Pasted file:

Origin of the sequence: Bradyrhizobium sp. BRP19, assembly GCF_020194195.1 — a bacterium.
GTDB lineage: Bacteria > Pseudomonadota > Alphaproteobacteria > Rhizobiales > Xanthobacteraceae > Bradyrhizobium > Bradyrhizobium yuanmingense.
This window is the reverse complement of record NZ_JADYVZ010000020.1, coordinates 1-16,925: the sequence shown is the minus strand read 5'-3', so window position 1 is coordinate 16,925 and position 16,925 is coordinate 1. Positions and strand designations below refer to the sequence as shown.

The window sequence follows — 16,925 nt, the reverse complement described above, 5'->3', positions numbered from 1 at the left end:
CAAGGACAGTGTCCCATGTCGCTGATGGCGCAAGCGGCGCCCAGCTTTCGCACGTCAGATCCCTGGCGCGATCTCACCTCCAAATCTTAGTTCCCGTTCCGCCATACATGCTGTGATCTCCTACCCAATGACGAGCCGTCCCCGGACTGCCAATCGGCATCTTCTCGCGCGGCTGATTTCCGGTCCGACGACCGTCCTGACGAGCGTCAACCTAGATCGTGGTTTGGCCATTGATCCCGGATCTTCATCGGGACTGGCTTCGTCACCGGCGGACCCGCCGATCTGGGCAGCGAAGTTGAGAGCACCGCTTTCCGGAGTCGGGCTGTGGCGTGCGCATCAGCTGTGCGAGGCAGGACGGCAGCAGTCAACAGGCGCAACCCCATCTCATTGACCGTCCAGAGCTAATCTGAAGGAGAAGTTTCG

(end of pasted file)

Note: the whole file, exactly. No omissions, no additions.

Origin of the sequence: Bradyrhizobium sp. BRP19, assembly GCF_020194195.1 — a bacterium.
GTDB lineage: Bacteria > Pseudomonadota > Alphaproteobacteria > Rhizobiales > Xanthobacteraceae > Bradyrhizobium > Bradyrhizobium yuanmingense.
This window is the reverse complement of record NZ_JADYVZ010000020.1, coordinates 1-16,925: the sequence shown is the minus strand read 5'-3', so window position 1 is coordinate 16,925 and position 16,925 is coordinate 1. Positions and strand designations below refer to the sequence as shown.

The window sequence follows — 16,925 nt, the reverse complement described above, 5'->3', positions numbered from 1 at the left end:
CAAGGACAGTGTCCCATGTCGCTGATGGCGCAAGCGGCGCCCAGCTTTCGCACGTCAGATCCCTGGCGCGATCTCACCTCCAAATCTTAGTTCCCGTTCCGCCATACATGCTGTGATCTCCTACCCAATGACGAGCCGTCCCCGGACTGCCAATCGGCATCTTCTCGCGCGGCTGATTTCCGGTCCGACGACCGTCCTGACGAGCGTCAACCTAGATCGTGGTTTGGCCATTGATCCCGGATCTTCATCGGGACTGGCTTCGTCACCGGCGGACCCGCCGATCTGGGCAGCGAAGTTGAGAGCACCGCTTTCCGGAGTCGGGCTGTGGCGTGCGCATCAGCTGTGCGAGGCAGGACGGCAGCAGTCAACAGGCGCAACCCCATCTCATTGACCGTCCAGAGCTAATCTGAAGGAGAAGTTTCG